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HRW cites evidence Syria used chemical weapons

[JURIST] Human Rights Watch (HRW) [advocacy website] said [news release] on Tuesday that it has strong evidence the Syrian government used chemical weapons on three rebel-held towns in Northern Syria last month. The announcement reveals results of a two-week investigation [press release] by the Organization for the Prohibition of Chemical Weapons (OPCW) [official website] into the alleged chemical warfare. HRW asserts that evidence strongly indicates that the Syrian government dropped "barrel bombs" containing cylinders full of chlorine gas from helicopters into Keferzita, al-Teman'a and Telmans, three towns in Northern Syria, between April 11 and 21. HRW also alleges that the attacks were targeted at civilians and that doctors treating the victims reported eleven deaths and approximately 500 injuries. A chemical warfare agents expert stated that information obtained through witness interviews and videos of the incidents "strongly support" the use of chlorine gas in the attacks. Nadim Houry, HRW's deputy director of its Middle East and North Africa division, condemned the use of chlorine gas as a weapon emphasizing that it is a violation of an international treaty [treaty website] that Syria joined last year. Houry recommended that the UN Security Council [official website] refer the situation to the International Criminal Court (ICC) [official website]. The Syrian government is suspected of the attacks, in part because it is the only party to the unrest with access to the necessary aircraft.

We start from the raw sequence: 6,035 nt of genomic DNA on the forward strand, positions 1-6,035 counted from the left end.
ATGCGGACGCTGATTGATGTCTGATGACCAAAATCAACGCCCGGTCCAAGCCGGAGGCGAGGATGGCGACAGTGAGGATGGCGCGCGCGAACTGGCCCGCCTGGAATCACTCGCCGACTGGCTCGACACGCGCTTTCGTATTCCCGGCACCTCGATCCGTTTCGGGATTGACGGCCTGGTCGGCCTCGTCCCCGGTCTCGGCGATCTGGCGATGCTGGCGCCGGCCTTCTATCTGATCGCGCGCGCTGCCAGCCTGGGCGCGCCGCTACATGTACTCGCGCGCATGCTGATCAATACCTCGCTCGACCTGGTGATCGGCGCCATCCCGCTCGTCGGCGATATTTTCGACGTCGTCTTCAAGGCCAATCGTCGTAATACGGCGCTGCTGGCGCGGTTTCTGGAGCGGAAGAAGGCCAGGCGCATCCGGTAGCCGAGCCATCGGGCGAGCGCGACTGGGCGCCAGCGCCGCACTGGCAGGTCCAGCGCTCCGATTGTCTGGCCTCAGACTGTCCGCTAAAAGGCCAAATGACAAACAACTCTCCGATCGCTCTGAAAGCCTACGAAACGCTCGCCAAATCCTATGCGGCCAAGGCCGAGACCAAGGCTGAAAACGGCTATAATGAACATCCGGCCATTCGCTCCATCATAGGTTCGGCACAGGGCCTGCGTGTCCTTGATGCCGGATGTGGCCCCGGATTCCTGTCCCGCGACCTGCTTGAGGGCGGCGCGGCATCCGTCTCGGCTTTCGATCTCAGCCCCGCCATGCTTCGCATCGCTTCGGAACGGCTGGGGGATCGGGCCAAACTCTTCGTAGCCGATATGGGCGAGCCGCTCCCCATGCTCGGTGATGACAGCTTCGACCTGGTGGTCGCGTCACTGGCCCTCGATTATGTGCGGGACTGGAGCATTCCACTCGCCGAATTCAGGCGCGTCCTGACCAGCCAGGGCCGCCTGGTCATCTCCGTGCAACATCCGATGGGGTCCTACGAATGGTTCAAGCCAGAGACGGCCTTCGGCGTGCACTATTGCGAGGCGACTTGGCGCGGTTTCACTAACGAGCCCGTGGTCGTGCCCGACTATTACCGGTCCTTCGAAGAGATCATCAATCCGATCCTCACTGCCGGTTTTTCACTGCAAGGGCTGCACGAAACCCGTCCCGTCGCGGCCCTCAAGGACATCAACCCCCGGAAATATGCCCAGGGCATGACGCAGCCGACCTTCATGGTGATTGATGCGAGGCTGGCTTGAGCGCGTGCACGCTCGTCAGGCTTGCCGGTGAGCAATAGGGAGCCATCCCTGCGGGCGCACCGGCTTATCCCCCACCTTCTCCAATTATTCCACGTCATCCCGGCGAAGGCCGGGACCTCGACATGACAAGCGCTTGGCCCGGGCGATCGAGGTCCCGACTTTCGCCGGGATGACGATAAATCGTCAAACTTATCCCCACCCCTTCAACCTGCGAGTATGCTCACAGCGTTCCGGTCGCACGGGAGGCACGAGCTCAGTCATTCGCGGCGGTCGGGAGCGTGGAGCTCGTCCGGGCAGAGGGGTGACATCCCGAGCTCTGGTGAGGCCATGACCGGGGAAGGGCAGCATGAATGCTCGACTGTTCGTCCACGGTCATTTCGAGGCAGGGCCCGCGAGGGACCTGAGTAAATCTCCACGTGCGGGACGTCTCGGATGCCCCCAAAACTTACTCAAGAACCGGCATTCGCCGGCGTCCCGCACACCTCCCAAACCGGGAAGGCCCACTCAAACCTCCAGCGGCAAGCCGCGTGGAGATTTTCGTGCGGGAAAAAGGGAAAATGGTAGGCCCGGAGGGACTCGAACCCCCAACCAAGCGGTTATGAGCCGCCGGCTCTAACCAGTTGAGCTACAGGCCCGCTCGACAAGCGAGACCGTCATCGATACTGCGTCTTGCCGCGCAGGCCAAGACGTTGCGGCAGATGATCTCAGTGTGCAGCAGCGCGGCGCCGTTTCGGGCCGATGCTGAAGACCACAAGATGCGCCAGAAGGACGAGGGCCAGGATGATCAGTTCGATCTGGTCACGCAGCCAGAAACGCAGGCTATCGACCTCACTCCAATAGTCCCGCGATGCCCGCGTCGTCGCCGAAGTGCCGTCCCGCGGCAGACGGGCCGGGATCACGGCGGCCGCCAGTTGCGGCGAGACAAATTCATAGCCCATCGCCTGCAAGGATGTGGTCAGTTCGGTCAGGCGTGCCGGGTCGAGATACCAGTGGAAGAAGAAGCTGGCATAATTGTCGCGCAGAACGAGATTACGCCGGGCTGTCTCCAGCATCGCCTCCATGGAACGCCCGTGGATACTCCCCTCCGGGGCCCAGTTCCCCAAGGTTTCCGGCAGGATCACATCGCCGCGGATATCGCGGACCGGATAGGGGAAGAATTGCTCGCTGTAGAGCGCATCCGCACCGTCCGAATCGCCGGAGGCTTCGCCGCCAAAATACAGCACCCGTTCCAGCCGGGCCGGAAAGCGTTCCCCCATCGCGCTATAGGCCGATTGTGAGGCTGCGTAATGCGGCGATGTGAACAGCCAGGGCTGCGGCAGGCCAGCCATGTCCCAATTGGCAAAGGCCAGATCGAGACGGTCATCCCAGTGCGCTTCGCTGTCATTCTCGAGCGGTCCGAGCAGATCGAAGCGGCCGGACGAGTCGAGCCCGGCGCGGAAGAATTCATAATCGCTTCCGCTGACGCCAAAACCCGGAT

Syria's alleged use of chemical weapons and the ensuing investigation is the latest major development in the ongoing Syrian Civil War [JURIST backgrounder]. When OPCW announced its fact-finding mission last month, both the Syrian government and the rebel forces acknowledged [JURIST report] that chemical weapons were used in the incidents but neither party accepted responsibility for the attacks. On April 8, UN human rights chief, Navi Pillay, told [JURIST report] the UN Security Council that human rights violations by Syrian government forces "far outweigh" those by armed rebels and called for the involvement of the ICC. Pillay's appeal came less than a week after a British-based human rights group, the Syrian Observatory for Human Rights, announced that more than 150,000 people have died [JURIST report] as a result of the Syrian civil war that began in March 2011. According to a March 2014 report [JURIST report] by a panel of UN human rights experts, many deaths occurred as a result of war violations that occurred between January 20 and March 10, 2014. Among the violations depicted was that of "execution fields" where mass killings were reportedly committed by jihadist rebels against Syrian civilians.

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